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6/3/2024 Iraq (International Christian Concern) — This week marks the 10th anniversary of the Islamic State group (ISIS) capturing Mosul, the capital of Iraq’s second-largest province, Nineveh.

As the city recovers and rebuilds today with incredible resiliency, only about 50 Christian families live in the city that just two decades ago was filled with hundreds of thousands of Christians. 

“The city is in great need of Christians to come and help rebuild the city and seek the peace of the broader Nineveh region,” an ICC staffer said. “The city is ready for new beginnings, and Christians have an opportunity to do that with a greater sense of freedom and security than has been possible for more than two decades.”

In June 2014, ISIS swept into Mosul, rapidly taking over the city from the Iraqi military. The city was once a rich tapestry of ethnic and religious co-existence, with the majority Sunni community joined by Shite Muslims, Yazidis, and Christians.

Like many cities across Iraq, Mosul was plagued by sectarian violence during the Iraqi civil war following the U.S. invasion of the country in 2003. Al-Qaida groups specifically attacked churches, Christian businesses, and buses filled with Christians with targeted bombings. The sectarian conflict was so intense that some of the city’s Sunni residents saw the first months of ISIS’s control of their city as a liberation from the heavy-handed Shiite majority government forces.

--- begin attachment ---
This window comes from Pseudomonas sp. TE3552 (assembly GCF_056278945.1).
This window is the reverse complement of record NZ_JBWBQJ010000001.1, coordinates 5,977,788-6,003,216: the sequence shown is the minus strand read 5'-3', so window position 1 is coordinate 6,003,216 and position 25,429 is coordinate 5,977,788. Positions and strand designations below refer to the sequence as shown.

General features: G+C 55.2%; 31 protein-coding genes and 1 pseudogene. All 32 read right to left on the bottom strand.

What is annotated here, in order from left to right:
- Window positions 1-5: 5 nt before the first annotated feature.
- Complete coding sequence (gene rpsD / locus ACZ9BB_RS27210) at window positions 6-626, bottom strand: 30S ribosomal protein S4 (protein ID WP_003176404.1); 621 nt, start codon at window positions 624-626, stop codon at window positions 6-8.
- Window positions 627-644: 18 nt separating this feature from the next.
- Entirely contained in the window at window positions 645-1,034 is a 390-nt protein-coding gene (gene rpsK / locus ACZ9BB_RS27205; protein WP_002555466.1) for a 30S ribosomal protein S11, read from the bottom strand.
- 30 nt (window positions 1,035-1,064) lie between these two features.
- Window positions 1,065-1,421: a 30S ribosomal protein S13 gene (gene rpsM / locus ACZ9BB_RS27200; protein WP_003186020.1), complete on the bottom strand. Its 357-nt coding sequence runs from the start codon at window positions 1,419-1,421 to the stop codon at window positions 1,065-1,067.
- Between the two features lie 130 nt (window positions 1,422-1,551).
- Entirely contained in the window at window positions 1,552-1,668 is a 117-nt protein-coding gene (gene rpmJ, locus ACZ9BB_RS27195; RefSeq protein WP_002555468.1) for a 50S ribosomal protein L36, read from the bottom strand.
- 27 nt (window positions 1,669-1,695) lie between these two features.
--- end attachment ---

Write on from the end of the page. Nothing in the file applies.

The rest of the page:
For Mosul’s persecuted Christian community — one of the world’s oldest Christian communities — ISIS’s entry brought another level of dread. Thousands of Christians fled to the Kurdistan Region of Iraq, and ISIS marked Christian properties with the Arabic letter “ن” or “N,” used as a derogative term for Christians. Believers were forced to choose between fleeing and losing their properties or submitting to the “jizya” tax and being subject to the extremist group’s Sharia. 

During ISIS’s rule, Mosul became the Iraqi capital of the Islamic State. Great horrors of slavery markets and oppression still loom over the dark history of the past decade. The battle for its liberation from ISIS in 2017 constitutes what historians consider the fiercest urban battle since World War II.

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